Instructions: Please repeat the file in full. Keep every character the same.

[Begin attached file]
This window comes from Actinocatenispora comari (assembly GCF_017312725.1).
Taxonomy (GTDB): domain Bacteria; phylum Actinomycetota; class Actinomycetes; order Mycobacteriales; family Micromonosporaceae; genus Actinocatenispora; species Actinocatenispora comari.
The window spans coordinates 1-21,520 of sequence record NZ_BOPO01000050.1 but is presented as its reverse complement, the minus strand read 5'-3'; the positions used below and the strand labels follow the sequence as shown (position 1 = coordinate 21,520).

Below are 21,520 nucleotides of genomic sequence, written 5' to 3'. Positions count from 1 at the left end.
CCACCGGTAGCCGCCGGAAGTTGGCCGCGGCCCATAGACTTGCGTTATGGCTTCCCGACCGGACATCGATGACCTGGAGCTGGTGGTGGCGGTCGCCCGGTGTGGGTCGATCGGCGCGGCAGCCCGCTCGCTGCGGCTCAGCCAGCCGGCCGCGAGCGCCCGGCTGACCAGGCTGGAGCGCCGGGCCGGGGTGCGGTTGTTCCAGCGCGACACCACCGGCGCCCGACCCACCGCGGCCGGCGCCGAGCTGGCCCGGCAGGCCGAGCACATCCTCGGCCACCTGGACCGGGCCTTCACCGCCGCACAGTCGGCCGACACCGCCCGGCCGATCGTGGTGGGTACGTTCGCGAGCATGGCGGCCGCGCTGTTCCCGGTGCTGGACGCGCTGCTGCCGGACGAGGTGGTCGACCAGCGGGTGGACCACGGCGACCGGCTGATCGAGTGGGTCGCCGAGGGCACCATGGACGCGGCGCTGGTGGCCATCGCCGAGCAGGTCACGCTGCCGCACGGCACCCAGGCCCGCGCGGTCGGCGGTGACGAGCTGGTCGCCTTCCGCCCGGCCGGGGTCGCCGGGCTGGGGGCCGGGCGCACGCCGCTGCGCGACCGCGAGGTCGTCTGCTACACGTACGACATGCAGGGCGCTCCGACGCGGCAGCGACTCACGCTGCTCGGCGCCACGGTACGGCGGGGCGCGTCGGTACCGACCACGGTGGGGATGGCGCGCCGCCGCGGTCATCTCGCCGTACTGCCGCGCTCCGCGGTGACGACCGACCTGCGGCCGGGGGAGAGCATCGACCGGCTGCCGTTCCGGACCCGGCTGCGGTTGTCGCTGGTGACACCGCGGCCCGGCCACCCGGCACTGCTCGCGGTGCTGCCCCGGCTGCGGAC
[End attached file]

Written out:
This window comes from Actinocatenispora comari (assembly GCF_017312725.1).
Taxonomy (GTDB): domain Bacteria; phylum Actinomycetota; class Actinomycetes; order Mycobacteriales; family Micromonosporaceae; genus Actinocatenispora; species Actinocatenispora comari.
The window spans coordinates 1-21,520 of sequence record NZ_BOPO01000050.1 but is presented as its reverse complement, the minus strand read 5'-3'; the positions used below and the strand labels follow the sequence as shown (position 1 = coordinate 21,520).

Below are 21,520 nucleotides of genomic sequence, written 5' to 3'. Positions count from 1 at the left end.
CCACCGGTAGCCGCCGGAAGTTGGCCGCGGCCCATAGACTTGCGTTATGGCTTCCCGACCGGACATCGATGACCTGGAGCTGGTGGTGGCGGTCGCCCGGTGTGGGTCGATCGGCGCGGCAGCCCGCTCGCTGCGGCTCAGCCAGCCGGCCGCGAGCGCCCGGCTGACCAGGCTGGAGCGCCGGGCCGGGGTGCGGTTGTTCCAGCGCGACACCACCGGCGCCCGACCCACCGCGGCCGGCGCCGAGCTGGCCCGGCAGGCCGAGCACATCCTCGGCCACCTGGACCGGGCCTTCACCGCCGCACAGTCGGCCGACACCGCCCGGCCGATCGTGGTGGGTACGTTCGCGAGCATGGCGGCCGCGCTGTTCCCGGTGCTGGACGCGCTGCTGCCGGACGAGGTGGTCGACCAGCGGGTGGACCACGGCGACCGGCTGATCGAGTGGGTCGCCGAGGGCACCATGGACGCGGCGCTGGTGGCCATCGCCGAGCAGGTCACGCTGCCGCACGGCACCCAGGCCCGCGCGGTCGGCGGTGACGAGCTGGTCGCCTTCCGCCCGGCCGGGGTCGCCGGGCTGGGGGCCGGGCGCACGCCGCTGCGCGACCGCGAGGTCGTCTGCTACACGTACGACATGCAGGGCGCTCCGACGCGGCAGCGACTCACGCTGCTCGGCGCCACGGTACGGCGGGGCGCGTCGGTACCGACCACGGTGGGGATGGCGCGCCGCCGCGGTCATCTCGCCGTACTGCCGCGCTCCGCGGTGACGACCGACCTGCGGCCGGGGGAGAGCATCGACCGGCTGCCGTTCCGGACCCGGCTGCGGTTGTCGCTGGTGACACCGCGGCCCGGCCACCCGGCACTGCTCGCGGTGCTGCCCCGGCTGCGGAC